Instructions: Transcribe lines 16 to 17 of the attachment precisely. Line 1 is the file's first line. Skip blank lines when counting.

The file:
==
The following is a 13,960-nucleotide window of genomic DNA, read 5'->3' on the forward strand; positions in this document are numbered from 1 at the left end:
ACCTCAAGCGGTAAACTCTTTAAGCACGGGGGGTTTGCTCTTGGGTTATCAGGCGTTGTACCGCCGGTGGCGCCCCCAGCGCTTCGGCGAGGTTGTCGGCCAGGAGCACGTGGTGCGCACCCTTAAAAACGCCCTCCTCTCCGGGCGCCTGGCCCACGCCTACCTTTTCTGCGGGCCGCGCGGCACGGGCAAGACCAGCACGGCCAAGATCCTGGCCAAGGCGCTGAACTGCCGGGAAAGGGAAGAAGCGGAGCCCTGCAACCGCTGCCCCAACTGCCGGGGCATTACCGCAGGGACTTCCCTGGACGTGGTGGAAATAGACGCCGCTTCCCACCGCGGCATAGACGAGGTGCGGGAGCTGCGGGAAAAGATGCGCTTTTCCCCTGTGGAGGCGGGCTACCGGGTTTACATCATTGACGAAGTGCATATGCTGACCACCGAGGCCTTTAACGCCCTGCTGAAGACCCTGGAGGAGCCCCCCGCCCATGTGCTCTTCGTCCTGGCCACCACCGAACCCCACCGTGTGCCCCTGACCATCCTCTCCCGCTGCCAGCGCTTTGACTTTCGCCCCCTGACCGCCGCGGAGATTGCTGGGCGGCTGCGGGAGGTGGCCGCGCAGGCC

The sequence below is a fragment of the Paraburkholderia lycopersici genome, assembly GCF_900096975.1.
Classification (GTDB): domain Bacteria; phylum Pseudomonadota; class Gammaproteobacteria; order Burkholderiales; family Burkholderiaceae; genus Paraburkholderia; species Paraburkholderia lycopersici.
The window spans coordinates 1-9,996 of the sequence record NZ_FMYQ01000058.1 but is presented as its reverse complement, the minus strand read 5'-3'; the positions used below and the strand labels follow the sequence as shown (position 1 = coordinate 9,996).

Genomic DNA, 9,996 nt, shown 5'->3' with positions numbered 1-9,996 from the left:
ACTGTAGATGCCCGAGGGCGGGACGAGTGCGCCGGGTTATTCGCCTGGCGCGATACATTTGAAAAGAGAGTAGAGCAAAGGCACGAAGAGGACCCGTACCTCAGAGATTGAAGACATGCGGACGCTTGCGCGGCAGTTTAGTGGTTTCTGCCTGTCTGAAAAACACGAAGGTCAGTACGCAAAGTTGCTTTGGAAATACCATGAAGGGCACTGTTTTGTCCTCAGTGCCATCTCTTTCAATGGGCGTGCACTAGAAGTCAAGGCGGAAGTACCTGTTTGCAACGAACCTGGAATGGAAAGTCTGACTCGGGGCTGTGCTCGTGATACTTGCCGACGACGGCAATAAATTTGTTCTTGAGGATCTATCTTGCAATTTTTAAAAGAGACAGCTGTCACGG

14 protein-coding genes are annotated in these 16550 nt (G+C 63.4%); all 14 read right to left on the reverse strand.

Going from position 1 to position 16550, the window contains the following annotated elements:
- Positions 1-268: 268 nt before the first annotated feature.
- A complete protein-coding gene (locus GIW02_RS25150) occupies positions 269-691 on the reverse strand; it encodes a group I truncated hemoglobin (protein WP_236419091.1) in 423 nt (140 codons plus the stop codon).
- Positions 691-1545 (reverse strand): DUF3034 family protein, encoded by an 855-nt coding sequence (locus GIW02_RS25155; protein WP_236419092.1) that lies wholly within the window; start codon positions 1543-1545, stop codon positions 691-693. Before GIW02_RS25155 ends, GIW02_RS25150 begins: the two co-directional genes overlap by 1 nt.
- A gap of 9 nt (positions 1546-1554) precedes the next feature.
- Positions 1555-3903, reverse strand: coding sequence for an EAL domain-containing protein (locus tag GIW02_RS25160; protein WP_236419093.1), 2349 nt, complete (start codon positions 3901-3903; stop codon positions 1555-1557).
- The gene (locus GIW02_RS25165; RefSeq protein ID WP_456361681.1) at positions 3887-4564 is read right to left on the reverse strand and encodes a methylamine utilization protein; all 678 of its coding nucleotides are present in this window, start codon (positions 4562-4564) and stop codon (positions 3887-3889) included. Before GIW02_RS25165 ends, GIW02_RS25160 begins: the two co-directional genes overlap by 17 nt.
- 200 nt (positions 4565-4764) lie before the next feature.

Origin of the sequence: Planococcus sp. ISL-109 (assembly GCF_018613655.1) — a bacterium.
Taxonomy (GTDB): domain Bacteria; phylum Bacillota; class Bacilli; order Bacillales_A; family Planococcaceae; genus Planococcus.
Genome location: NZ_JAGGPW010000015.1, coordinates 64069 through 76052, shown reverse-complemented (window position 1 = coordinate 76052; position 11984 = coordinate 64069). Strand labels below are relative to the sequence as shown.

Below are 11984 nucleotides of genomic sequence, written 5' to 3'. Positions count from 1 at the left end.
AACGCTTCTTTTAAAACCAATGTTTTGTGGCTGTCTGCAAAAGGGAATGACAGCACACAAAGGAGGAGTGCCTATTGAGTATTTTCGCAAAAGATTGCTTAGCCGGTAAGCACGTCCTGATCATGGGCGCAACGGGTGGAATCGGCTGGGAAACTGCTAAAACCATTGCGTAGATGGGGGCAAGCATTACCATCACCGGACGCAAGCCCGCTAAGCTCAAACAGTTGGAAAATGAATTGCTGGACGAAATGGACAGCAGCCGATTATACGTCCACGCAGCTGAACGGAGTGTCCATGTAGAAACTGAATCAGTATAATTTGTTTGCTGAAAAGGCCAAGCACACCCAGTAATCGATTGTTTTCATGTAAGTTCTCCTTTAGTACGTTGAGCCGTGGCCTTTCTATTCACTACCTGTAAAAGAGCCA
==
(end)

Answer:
- 200 nt (positions 4565-4764) lie before the next feature.

Origin of the sequence: Planococcus sp. ISL-109 (assembly GCF_018613655.1) — a bacterium.